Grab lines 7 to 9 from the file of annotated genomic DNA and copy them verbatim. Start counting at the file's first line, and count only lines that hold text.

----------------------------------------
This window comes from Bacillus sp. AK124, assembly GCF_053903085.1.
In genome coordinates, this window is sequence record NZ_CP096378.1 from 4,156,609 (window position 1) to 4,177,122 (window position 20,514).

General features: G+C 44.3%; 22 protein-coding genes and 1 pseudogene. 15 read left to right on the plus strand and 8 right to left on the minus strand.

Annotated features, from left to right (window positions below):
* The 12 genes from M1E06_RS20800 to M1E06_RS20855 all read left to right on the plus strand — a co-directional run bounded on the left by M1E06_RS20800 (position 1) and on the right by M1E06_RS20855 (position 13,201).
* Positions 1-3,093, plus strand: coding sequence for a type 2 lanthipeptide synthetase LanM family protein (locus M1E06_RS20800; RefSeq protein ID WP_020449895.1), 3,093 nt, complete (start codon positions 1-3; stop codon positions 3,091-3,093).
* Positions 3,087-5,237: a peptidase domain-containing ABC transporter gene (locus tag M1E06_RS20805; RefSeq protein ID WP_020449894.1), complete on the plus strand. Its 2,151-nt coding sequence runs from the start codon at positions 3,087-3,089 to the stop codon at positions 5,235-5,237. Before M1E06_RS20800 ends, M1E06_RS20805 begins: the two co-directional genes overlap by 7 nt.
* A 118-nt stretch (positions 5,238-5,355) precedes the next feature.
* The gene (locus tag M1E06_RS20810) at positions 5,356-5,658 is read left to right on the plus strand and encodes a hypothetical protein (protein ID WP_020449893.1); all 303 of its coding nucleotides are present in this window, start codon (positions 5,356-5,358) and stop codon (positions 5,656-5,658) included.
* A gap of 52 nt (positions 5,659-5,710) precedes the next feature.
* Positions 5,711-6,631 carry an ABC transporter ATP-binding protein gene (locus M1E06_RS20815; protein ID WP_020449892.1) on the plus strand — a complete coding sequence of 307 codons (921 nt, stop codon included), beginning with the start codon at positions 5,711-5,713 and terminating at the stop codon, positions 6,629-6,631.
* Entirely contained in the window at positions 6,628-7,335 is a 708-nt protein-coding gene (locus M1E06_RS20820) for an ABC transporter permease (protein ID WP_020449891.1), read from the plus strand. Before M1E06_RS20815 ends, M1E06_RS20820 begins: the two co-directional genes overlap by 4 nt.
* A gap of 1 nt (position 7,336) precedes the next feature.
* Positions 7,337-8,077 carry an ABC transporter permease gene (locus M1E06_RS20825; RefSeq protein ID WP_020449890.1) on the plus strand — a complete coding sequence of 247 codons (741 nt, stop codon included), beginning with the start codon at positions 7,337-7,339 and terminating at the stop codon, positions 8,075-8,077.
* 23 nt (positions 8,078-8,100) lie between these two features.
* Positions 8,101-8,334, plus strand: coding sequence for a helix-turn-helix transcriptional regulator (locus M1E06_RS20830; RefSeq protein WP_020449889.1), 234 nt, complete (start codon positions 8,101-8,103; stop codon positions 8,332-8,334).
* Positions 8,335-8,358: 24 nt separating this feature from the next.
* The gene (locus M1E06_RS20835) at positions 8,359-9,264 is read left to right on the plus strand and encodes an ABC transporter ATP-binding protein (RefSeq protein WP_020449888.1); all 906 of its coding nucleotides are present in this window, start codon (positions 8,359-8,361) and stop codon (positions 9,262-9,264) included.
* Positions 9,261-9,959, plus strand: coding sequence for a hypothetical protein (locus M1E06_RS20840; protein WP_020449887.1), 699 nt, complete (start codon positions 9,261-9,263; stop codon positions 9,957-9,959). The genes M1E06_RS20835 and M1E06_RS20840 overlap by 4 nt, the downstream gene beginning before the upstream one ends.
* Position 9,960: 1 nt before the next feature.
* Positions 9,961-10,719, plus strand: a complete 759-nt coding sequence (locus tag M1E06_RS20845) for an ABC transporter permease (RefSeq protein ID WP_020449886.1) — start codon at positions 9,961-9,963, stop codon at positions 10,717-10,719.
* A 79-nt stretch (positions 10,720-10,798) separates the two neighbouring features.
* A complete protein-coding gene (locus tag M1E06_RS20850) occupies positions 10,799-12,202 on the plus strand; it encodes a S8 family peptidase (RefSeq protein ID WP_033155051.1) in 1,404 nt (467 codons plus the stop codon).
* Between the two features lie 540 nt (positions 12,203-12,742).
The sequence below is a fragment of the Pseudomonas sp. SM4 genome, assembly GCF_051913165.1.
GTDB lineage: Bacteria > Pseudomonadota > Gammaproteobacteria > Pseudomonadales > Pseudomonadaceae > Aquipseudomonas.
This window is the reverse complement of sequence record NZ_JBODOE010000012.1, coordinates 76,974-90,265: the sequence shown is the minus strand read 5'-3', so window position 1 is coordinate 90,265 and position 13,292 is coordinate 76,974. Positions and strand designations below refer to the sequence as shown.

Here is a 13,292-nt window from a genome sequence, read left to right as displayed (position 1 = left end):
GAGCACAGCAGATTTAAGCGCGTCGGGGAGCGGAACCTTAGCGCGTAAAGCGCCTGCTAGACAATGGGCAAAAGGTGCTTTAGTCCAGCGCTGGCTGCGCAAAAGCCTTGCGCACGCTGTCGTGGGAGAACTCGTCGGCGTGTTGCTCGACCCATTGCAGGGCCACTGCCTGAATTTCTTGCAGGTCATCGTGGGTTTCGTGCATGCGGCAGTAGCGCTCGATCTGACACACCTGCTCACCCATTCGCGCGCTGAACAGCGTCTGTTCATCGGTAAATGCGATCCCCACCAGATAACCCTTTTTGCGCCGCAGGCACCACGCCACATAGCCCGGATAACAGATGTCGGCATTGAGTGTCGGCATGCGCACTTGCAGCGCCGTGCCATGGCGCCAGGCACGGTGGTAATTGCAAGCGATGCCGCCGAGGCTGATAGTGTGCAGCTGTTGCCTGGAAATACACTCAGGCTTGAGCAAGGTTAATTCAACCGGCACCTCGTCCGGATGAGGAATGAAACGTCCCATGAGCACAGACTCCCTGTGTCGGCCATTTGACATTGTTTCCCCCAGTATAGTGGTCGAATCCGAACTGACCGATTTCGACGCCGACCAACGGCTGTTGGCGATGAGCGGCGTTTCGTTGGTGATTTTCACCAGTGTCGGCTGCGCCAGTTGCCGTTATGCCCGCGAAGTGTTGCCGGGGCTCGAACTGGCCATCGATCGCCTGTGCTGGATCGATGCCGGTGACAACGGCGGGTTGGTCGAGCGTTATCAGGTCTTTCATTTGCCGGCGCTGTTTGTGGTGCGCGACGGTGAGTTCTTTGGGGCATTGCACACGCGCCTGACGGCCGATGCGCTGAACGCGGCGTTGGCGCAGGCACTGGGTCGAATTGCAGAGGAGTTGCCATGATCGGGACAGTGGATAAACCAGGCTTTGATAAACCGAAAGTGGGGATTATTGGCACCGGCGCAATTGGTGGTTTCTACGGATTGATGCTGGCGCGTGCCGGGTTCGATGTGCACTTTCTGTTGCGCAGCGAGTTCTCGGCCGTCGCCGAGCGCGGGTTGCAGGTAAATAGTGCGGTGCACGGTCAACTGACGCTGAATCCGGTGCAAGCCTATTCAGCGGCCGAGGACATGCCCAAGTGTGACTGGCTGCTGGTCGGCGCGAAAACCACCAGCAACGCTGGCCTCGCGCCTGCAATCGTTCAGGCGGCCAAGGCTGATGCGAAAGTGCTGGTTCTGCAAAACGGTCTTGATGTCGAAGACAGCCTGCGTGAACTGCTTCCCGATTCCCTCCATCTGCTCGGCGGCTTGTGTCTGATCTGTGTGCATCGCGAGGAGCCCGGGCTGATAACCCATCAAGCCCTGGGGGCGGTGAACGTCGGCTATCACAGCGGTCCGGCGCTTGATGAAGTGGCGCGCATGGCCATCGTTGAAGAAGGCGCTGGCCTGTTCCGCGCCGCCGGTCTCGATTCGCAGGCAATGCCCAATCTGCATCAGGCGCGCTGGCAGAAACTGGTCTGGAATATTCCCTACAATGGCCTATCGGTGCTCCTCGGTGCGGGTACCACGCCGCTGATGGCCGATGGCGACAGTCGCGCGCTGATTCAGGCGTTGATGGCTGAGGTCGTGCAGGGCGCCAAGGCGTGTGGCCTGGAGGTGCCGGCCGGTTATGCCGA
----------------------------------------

* Positions 3,087-5,237: a peptidase domain-containing ABC transporter gene (locus tag M1E06_RS20805; RefSeq protein ID WP_020449894.1), complete on the plus strand. Its 2,151-nt coding sequence runs from the start codon at positions 3,087-3,089 to the stop codon at positions 5,235-5,237. Before M1E06_RS20800 ends, M1E06_RS20805 begins: the two co-directional genes overlap by 7 nt.
* A 118-nt stretch (positions 5,238-5,355) precedes the next feature.
* The gene (locus tag M1E06_RS20810) at positions 5,356-5,658 is read left to right on the plus strand and encodes a hypothetical protein (protein ID WP_020449893.1); all 303 of its coding nucleotides are present in this window, start codon (positions 5,356-5,358) and stop codon (positions 5,656-5,658) included.